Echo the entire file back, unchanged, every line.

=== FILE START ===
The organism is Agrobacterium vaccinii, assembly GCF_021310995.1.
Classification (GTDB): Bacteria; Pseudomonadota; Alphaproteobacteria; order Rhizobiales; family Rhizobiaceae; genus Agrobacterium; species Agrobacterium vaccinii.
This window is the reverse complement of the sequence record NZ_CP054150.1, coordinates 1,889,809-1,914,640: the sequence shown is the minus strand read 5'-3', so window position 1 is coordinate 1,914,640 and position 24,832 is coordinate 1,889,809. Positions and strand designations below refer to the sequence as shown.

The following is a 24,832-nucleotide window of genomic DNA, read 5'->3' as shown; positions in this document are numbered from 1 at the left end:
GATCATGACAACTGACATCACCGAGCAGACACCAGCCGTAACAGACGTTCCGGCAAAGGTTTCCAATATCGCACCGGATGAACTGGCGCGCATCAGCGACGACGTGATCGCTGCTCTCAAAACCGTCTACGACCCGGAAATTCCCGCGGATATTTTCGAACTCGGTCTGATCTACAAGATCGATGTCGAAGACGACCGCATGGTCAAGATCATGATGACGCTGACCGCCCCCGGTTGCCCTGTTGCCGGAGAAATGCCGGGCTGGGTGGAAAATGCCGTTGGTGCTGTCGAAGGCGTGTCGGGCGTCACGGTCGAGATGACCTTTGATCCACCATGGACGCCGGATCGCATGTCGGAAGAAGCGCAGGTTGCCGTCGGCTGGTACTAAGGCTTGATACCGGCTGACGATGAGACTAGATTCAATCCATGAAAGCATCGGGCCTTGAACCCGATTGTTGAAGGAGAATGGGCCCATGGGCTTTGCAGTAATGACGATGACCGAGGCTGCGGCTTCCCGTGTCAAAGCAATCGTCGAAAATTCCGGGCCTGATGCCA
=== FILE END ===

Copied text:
The organism is Agrobacterium vaccinii, assembly GCF_021310995.1.
Classification (GTDB): Bacteria; Pseudomonadota; Alphaproteobacteria; order Rhizobiales; family Rhizobiaceae; genus Agrobacterium; species Agrobacterium vaccinii.
This window is the reverse complement of the sequence record NZ_CP054150.1, coordinates 1,889,809-1,914,640: the sequence shown is the minus strand read 5'-3', so window position 1 is coordinate 1,914,640 and position 24,832 is coordinate 1,889,809. Positions and strand designations below refer to the sequence as shown.

The following is a 24,832-nucleotide window of genomic DNA, read 5'->3' as shown; positions in this document are numbered from 1 at the left end:
GATCATGACAACTGACATCACCGAGCAGACACCAGCCGTAACAGACGTTCCGGCAAAGGTTTCCAATATCGCACCGGATGAACTGGCGCGCATCAGCGACGACGTGATCGCTGCTCTCAAAACCGTCTACGACCCGGAAATTCCCGCGGATATTTTCGAACTCGGTCTGATCTACAAGATCGATGTCGAAGACGACCGCATGGTCAAGATCATGATGACGCTGACCGCCCCCGGTTGCCCTGTTGCCGGAGAAATGCCGGGCTGGGTGGAAAATGCCGTTGGTGCTGTCGAAGGCGTGTCGGGCGTCACGGTCGAGATGACCTTTGATCCACCATGGACGCCGGATCGCATGTCGGAAGAAGCGCAGGTTGCCGTCGGCTGGTACTAAGGCTTGATACCGGCTGACGATGAGACTAGATTCAATCCATGAAAGCATCGGGCCTTGAACCCGATTGTTGAAGGAGAATGGGCCCATGGGCTTTGCAGTAATGACGATGACCGAGGCTGCGGCTTCCCGTGTCAAAGCAATCGTCGAAAATTCCGGGCCTGATGCCA